Apr 6, 2021Liked by Rohit Krishnan

Thought exercise: suppose we knew a priori that college made exactly zero impact on earnings, but that the top 10% of young people (in some metric that combines IQ and sociability) decided to go anyway. The data would show a premium to going to college, since it definitely pays to be in the top 10%. Employers would hire college grads since HR departments are lazy and they can offload measuring the metric to the universities at the students’ expense.

At some point the 80th percentile would realize that they can go to college and be treated by employers as if they were in the 90th percentile. They’d get more money than their peers who eschewed college because employers would be slow to catch on that they were pulling from a diluted talent pool. So eventually everybody in that percentile would go to college.

Then the same thing would eventually happen at the 70th percentile, then the 60th.

Two things would happen. One: employers whose sweet spot is the 50-60th percentile would start requiring college degrees for positions where it used to not be necessary. Two: employers whose sweet spot is the 90th percentile would need to figure out some other way to filter out those below that level.

It seems to me this is exactly what’s happening. All along the way you’d see a go-to-college premium in the data, even though none of the above requires that college actually improve the quality of its students—all you’d need is an initial situation where most of the elite decide to go to college. This would even be true even if you controlled for our IQ-sociability metric, since those in the “bubbling-under” decile who went to college would get paid as if they were one decile higher.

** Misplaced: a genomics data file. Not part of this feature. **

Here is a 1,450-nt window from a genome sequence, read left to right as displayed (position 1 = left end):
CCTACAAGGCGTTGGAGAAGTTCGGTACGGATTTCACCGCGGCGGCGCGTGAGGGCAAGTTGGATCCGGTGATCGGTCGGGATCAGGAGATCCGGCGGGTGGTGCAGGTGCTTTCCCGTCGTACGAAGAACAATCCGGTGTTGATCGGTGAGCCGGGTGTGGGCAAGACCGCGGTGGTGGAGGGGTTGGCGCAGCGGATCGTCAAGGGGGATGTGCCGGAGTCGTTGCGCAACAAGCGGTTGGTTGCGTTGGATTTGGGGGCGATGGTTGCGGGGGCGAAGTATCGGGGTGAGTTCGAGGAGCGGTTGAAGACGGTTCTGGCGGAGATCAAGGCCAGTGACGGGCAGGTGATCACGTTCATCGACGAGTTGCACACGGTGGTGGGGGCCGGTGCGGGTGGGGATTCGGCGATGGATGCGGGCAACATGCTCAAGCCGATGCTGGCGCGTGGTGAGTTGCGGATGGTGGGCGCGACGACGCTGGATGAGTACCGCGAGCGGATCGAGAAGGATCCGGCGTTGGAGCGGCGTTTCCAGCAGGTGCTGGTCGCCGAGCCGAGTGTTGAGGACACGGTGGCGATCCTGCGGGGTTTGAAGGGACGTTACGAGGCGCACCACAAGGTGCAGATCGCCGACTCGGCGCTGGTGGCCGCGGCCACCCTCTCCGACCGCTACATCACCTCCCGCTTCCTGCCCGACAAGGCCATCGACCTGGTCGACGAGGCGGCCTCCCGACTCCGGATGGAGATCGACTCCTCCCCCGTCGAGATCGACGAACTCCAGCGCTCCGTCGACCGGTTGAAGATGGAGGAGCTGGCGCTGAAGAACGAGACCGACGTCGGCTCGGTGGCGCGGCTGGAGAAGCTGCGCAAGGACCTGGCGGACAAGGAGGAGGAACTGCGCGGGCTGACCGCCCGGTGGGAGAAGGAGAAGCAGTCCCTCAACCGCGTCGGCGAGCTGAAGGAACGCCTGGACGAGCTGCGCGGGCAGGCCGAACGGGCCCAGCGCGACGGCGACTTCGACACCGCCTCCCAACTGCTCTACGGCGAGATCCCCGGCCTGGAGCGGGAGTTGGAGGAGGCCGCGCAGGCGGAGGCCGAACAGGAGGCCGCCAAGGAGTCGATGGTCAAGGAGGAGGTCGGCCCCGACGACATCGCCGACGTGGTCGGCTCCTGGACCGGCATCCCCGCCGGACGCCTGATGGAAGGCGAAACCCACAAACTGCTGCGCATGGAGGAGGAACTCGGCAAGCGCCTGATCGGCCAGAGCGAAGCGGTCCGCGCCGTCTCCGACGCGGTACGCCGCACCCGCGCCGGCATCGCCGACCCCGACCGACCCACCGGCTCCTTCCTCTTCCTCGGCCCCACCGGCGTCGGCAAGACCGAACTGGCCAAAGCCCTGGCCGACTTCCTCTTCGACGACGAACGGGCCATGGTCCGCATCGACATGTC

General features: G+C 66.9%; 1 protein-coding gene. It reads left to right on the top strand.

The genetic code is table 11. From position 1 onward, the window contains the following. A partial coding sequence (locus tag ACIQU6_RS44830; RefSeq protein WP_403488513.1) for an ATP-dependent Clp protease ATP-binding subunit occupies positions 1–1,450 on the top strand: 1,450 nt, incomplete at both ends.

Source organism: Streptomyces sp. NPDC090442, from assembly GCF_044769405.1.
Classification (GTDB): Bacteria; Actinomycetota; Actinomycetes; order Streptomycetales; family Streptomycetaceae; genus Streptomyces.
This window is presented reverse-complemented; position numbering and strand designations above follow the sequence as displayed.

So what new signal can come along for the 90th percentile to disrupt this model and bring about a new equilibrium where college is less important? So far I think the replacement signal for a college degree is… an elite college degree. Ivies and flagship state schools. Which really muddies the waters when it comes to giving advice to youngsters. Though maybe that’s a feature and not a bug, since it will be the upper-level students who will be best able to navigate through the murk.

You also can’t keep going down through the ranks forever. At the 40th, 30th, 20th, you start running into people who would never be able to reasonably afford college, even if the signal boost would be useful.

Something has to give at some point. I suspect the answer is the standard average-is-over story: the elite schools gain even more prestige, the low-end schools compete on cost, and the middle gets squeezed out.

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